New York State Comptroller, Tom DiNapoli released a report today which tells us what we already knew in the Bronx: That there is an affordable housing crisis in our borough.
According to the report, “Incomes and housing costs vary regionally statewide and are generally higher in the New York City metropolitan area, although housing affordability is a statewide challenge. Bronx County, for example, had the highest proportion of renters with housing costs of 30 percent or more of income in 2012, at nearly 58 percent.”
It’s no secret that Bronxites are struggling to make ends meet and even though the Bronx saw some of the highest numbers of new construction affordable housing units in the city, rising rents and stagnant income are keeping many of our residents in a perpetual cycle of poverty.
Just a few weeks ago Bronx Borough President Ruben Diaz Jr unveiled a $500 million plan to develop the waterfront I’m the Lower Concourse Rezoning District stretching from 138th Street to 149th Street.
While the South Bronx can use a more diverse income base, it is imperative that development in this zone and along the waterfront include a healthy combination of mixed low and middle income to address this crisis.
This is a perfect opportunity for Ruben Diaz Jr to come up with an innovative development plan that will address both sides of the issue. The need for affordable housing in the the Bronx has never been greater and the Lower Concourse Rezoning District is in a unique position to ameliorate the situation since it is a 30 block area with only a couple of residential buildings.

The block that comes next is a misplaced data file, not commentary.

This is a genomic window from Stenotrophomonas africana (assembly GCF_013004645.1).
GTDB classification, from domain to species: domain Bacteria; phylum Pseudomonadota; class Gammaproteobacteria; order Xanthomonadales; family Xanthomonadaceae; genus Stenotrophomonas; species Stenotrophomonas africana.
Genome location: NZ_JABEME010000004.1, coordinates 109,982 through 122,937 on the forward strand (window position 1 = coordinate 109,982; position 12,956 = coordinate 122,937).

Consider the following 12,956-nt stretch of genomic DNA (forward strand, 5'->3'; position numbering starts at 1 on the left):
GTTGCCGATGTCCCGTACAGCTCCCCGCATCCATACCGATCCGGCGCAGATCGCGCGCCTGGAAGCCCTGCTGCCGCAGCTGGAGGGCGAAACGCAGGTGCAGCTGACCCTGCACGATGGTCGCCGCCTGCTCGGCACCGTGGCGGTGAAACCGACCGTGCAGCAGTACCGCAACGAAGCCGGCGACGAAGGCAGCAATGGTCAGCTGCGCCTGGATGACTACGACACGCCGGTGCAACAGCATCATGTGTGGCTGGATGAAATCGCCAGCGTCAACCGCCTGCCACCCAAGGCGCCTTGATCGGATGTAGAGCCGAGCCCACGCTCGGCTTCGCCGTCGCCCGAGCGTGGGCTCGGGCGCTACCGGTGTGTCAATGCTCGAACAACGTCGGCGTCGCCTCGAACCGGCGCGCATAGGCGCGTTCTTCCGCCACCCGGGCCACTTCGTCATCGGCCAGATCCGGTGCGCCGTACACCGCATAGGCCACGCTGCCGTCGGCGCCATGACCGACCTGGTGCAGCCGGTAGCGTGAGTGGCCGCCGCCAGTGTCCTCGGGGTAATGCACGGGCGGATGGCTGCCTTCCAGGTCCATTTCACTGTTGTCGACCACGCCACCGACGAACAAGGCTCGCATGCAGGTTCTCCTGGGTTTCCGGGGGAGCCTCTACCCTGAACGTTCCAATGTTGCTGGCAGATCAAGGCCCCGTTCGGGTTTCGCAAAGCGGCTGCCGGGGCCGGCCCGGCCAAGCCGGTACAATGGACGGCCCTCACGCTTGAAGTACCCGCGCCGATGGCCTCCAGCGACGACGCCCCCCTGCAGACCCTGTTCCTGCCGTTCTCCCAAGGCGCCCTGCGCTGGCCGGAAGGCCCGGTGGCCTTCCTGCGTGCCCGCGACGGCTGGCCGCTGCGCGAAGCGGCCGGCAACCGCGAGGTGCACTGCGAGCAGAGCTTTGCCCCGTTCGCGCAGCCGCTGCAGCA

All that land can easily accommodate thousands of new units WITHOUT having the need to exclude the most vulnerable which are the low and middle class of our borough.
In DiNapoli’s press release today, it goes on to say:
“Regardless of where they live, more New Yorkers are feeling pinched by rising housing costs,”DiNapoli said. “When half your income goes to pay for a place to live, you are going to be stretched thin on other every day purchases. This unfortunate trend has troubling implications for our economic growth and for New Yorkers’quality of life.”
DiNapoli’s report evaluates New York state housing affordability trends from 2000 to 2012 using U.S. Census Bureau data. The federal government describes affordable housing costs as being below 30 percent of household income. Statewide, more than 3 million households are at or above the affordability threshold of 30 percent of household income.
Let’s hope that our borough president heeds the details of this report carefully when he works on luring developers to our waterfront.